A recent studio doctor concluded that live in green places would reduce the risk of cardiovascular disease, and thus a person could avoid clots and strokes and enjoy a better and longer life.
Over a period of studio five-year-old Miami researchers, in Florida, they found that the people who lived in a greener neighborhood had a 16% lower risk of developing cardiovascular disease than the people who lived in areas with little or no green space.
According to the results of the studio published by the British newspaper “Daily Mail” and seen by “Al Arabiya Net”, planting more plants and green spaces in aarea has been associated with a lower risk of cardiovascular disease over time.
Experts believe that “green” not only helps to breathe cleaner air, but also makes people less stressed and therefore less prone to cardiovascular disease.
Cardiovascular disease is the leading cause of death globally, with approximately 17.9 million deaths each year, according to the Daily Mail report.
“Higher levels of vegetation have been associated with lower rates of heart disease and stroke over time, both when aarea it maintained high vegetation both when it increased, “said the author of studio, Dr. William Aitken of the University of Miami.
“It was remarkable that these relationships emerged in just five years, which is a relatively short period of time to have a positive environmental impact, “he added.
Promote public health
Dr. Aitken stressed the importance of local authorities planting trees and shrubs to promote public health.
“Planting trees and greening neighborhoods is associated with multiple benefits and provides a relatively low-cost investment to promote health and well-being. in many circumstances, “he said.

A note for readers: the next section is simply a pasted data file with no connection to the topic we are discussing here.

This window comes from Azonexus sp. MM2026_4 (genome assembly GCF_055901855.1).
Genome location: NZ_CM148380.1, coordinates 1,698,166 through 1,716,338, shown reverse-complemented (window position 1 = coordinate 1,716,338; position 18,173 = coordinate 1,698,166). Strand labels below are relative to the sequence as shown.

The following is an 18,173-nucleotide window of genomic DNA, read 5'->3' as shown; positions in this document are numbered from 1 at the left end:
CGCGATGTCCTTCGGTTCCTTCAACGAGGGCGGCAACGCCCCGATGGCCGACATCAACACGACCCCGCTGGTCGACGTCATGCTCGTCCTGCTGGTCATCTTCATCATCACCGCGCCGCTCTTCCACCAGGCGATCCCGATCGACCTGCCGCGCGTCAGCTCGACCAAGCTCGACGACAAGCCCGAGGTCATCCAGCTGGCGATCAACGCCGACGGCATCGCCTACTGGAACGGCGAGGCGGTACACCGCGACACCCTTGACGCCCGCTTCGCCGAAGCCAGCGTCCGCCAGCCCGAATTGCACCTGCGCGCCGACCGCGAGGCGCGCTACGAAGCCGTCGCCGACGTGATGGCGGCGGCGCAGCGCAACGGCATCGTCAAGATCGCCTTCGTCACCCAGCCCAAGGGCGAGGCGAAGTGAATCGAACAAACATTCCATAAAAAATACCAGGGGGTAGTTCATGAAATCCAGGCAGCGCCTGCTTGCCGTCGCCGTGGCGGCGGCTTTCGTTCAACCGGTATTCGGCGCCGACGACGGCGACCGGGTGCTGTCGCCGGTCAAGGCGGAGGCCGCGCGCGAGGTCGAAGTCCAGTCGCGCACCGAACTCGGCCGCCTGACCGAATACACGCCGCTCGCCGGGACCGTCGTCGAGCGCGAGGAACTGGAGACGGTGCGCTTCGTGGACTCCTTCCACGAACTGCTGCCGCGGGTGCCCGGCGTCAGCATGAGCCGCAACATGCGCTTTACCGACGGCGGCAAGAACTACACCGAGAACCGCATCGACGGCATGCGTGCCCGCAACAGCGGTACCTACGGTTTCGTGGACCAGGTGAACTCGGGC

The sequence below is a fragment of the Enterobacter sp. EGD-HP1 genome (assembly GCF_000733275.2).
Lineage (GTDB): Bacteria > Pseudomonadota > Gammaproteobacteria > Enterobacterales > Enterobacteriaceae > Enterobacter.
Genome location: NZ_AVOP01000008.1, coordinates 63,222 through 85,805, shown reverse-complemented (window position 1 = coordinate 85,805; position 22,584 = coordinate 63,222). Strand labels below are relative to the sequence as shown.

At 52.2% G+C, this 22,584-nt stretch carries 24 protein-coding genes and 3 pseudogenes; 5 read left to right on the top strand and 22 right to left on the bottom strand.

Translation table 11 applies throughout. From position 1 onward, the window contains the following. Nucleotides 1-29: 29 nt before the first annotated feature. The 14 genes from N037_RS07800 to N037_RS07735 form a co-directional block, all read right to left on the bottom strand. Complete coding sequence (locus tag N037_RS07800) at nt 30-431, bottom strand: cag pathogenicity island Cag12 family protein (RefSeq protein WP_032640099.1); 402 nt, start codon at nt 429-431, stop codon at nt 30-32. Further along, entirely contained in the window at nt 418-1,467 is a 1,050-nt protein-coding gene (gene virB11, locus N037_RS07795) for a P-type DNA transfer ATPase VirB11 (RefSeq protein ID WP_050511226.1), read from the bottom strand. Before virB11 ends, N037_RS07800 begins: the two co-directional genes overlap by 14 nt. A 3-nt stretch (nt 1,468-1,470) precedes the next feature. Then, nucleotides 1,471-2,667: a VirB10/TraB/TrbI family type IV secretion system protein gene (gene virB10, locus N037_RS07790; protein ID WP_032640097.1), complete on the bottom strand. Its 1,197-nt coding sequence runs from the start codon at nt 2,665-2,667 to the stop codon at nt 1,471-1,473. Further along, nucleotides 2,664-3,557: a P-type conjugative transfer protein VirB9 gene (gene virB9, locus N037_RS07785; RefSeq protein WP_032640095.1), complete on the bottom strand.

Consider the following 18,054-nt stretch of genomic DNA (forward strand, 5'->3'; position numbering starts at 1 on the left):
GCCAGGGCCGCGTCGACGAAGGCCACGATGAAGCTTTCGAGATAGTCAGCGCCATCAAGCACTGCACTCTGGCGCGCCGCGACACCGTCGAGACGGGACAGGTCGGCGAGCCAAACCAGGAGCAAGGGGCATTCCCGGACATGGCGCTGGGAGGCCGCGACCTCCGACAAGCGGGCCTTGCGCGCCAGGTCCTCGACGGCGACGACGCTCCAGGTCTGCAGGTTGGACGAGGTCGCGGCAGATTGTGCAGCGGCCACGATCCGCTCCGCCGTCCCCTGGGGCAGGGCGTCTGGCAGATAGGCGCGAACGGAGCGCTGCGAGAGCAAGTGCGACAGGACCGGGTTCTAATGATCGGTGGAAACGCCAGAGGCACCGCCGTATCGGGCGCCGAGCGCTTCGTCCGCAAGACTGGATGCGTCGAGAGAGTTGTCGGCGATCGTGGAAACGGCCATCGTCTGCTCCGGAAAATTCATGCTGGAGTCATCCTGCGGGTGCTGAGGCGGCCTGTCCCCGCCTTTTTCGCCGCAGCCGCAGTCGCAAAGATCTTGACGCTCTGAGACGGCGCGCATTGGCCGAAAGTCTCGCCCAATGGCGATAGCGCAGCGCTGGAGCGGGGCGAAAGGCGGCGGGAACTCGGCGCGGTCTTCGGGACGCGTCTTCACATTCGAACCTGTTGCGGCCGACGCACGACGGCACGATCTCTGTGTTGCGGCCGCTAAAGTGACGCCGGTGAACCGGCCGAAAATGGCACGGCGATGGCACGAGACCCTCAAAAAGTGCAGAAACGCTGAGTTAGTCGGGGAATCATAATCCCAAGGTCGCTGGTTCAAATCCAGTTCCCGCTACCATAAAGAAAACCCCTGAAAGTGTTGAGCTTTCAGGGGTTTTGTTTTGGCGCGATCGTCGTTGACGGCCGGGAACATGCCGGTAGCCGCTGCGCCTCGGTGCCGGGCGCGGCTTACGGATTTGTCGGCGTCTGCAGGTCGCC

He continued: “For the cost of an emergency room visit due to a heart attack, it’s equivalent to planting trees in a neighborhood of 100 people and possibly prevent ten heart diseases in this group”.
Because of this studio, the researchers looked at data from 243,558 Medicare beneficiaries in the United States aged 65 and over who lived in the same Miami area from 2011 to 2016.
The medical records of the participants in the studio were used to obtain new cases of cardiovascular disease during the period of studio five years, including heart attack, atrial fibrillation, heart failure, ischemic heart disease, hypertension, and stroke / transient ischemic attack.
Researchers analyzed the odds of developing new CVDs and the number of new CVD cases, in based on regional greening.
The analyzes were adjusted for other factors that could increase the risk of cardiovascular disease, including age, sex, race, income, and “walkability” in their area local, since being in being able to walk more is obviously good for cardiovascular health.
The researchers first compared the heart health of those who lived constantly in areas with high vegetation versus low vegetation during the studio five years.
Residents in tall green blocks during the period of studio they were 16% less likely to develop any new CVD than those in low green blocks.
“We suspect that multiple factors may be responsible for these observations,” said Dr. Aitken.
For example, he noted, people who live in Greener areas can get more exercise outdoors and may feel less stressed by being surrounded by nature. Plants can also provide some protection from air or noise pollution.
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